Tuesday, September 24, 2013

Lessons From an Almost 2 Year Old

Tomorrow is the day that I will board a plane bound for Uganda. These last several days have been very difficult for me as I say good-bye to friends and family. In fact, this may be the hardest thing I've ever done in my life.

On Sunday, I went to say goodbye to my little buddy Wesley. He's almost 2 years old and can always manage to bring a smile to my face.

That evening while we were playing and giving lots of hugs, Wesley taught me something very important about what I've been going through these past several days.
First, here's a little background. Wesley had been staying at his Grammie's house because his Mommy had a new baby. Not really understanding what's going on, Wesley has been a little clingy to Grammie so Grammie was exhausted and happy to see me come to give him some attention. I offered to give him a bath. When I asked him, "Wesley, do you want to take a bath?" At first he said no. But when I asked him again, he looked at me and smiled. He said, "Yeah!" He ran into the bathroom, saw the bath, and went running back out of the room wimpering. He needed a hug from Grammie again. After some tears and running away, I eventually got him into the tub. When he's finally in the warm water, splashing away, he remembers how much fun it is. He laughs and laughs and enjoys a good time. When it's time to get out, now the bath he cried about getting into at first is the same bath he cries about getting out of. He doesn't want to leave, and he surely doesn't want to get dressed. I wrestle his clothes onto him (which is a very accurate description of what it takes to dress this little boy), and we play and have a great time now that he's out of the tub.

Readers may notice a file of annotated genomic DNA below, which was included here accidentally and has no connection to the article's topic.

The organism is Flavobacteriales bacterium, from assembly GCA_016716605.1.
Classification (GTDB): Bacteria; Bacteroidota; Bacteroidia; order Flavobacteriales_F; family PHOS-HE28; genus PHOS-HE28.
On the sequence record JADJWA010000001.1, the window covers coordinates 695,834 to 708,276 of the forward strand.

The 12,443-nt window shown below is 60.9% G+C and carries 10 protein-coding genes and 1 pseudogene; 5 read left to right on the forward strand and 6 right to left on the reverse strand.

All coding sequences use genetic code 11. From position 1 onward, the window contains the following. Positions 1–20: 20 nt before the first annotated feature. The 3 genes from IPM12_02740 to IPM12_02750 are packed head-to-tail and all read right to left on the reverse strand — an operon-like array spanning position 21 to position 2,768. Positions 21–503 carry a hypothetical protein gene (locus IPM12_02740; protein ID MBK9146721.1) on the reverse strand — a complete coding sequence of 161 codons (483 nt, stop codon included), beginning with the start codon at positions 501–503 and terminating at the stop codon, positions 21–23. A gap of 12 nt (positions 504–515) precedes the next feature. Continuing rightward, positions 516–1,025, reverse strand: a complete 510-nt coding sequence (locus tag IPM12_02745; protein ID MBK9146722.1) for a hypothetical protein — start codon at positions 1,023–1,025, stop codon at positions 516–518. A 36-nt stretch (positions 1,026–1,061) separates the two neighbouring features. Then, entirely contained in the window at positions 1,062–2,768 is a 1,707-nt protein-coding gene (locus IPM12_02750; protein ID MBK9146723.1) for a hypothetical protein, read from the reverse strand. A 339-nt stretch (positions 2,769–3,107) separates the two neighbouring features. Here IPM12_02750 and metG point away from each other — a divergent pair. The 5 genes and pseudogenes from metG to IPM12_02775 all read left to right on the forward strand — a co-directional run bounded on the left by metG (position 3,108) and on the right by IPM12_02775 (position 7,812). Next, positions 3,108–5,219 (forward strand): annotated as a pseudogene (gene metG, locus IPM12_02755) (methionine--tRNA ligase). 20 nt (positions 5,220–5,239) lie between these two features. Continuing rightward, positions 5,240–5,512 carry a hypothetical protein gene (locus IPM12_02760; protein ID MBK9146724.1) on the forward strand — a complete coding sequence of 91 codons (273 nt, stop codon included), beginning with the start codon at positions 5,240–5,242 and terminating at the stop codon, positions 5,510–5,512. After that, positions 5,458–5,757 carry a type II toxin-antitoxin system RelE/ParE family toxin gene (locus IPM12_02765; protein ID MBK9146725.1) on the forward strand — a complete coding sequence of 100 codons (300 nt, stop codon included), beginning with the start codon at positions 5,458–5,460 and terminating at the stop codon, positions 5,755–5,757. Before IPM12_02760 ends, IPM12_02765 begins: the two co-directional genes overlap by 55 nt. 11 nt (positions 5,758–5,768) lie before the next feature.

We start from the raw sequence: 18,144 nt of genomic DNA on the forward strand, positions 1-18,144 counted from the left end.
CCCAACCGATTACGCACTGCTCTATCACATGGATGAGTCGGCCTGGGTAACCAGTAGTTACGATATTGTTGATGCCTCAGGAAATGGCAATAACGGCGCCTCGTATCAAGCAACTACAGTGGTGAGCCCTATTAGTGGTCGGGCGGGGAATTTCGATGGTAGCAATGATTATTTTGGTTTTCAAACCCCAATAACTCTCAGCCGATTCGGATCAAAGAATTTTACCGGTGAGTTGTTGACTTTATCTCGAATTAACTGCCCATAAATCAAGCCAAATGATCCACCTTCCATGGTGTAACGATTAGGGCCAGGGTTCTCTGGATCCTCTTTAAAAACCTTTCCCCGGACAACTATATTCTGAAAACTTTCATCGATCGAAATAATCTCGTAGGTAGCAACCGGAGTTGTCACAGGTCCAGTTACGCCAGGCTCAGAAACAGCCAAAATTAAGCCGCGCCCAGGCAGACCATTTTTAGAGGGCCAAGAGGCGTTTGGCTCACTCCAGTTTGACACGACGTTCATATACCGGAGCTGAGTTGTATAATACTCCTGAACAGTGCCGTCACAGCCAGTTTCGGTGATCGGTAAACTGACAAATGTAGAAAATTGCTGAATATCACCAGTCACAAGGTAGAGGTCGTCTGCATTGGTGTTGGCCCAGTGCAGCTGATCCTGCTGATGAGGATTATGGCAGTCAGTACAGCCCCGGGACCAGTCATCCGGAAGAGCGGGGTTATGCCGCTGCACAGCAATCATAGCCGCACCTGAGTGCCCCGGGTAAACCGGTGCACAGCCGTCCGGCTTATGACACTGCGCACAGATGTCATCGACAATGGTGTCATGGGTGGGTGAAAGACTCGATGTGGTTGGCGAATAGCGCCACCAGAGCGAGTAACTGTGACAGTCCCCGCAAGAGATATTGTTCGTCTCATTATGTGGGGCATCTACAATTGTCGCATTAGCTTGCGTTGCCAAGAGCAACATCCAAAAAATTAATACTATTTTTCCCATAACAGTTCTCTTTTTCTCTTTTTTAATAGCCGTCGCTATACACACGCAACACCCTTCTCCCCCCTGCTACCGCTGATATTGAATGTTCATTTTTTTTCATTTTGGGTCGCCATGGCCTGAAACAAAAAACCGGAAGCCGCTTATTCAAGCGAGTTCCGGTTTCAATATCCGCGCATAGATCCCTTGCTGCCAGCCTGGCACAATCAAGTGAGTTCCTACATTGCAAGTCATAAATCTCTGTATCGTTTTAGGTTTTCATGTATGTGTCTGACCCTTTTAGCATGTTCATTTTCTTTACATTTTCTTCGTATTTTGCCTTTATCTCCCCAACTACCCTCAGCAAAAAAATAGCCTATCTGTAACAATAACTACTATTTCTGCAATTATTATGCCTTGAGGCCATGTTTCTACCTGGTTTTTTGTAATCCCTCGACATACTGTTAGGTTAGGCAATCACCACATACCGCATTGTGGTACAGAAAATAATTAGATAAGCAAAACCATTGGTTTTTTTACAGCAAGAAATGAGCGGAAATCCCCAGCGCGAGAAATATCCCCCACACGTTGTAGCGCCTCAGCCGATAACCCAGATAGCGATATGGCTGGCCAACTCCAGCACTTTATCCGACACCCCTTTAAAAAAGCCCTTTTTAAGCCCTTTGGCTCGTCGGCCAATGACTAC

Life is so much about adapting. Our lives are constantly changing, and sometimes those changes are difficult. Right now I'm feeling so much like Wesley and his bath. God has called me to go to Uganda and I said with a smile, "Yeah!" But now that it comes down to leaving and saying good-byes, I'm feeling the tears coming. The crazy thing is I know that once I get there, I'll be fine. I'll be happy and at peace because I'm where God wants me to be. And once I'm there for 2 years, it'll be so hard to leave.
With every change in life comes a time to adapt, a chance for faith to grow, and an opportunity to be less dependent on ourselves and more dependent on God. So while I may be facing the tears and heartbreak that come from so many good-byes, I'm learning my lesson from my little buddy Wesley (actually 2: the first was never wear socks when giving a 2 year old a bath) that just around the corner is something even better than I'd imagined. And just like I was with Wesley that entire evening, God will be with me through it all.
- Aly

Thursday, September 19, 2013

Stuff Gets in the Way

I have a bit of a confession to make. Last Saturday, I was issued my very first speeding ticket. I'm not proud of it. In fact, I was pretty mortified at the whole thing. It didn't help that a man drove past me in a black Jeep smirking. The very first thought that went through my mind as the red and blue lights flashed in my rearview mirror was, "Seriously, Aly?! 11 Days! That's all you needed to get through was 11 more days!"

When the officer issued my ticket, he told me my court date. September 25 at 6 pm. The exact time I should be catching one of my connecting flights. It was not a good day people. I couldn't decide if I wanted to laugh, cry, or scream at the top of my lungs. I was so upset, and to add that onto an already stressful time of trying to get packed and tie up all loose ends before I leave, I was a bit of a mess.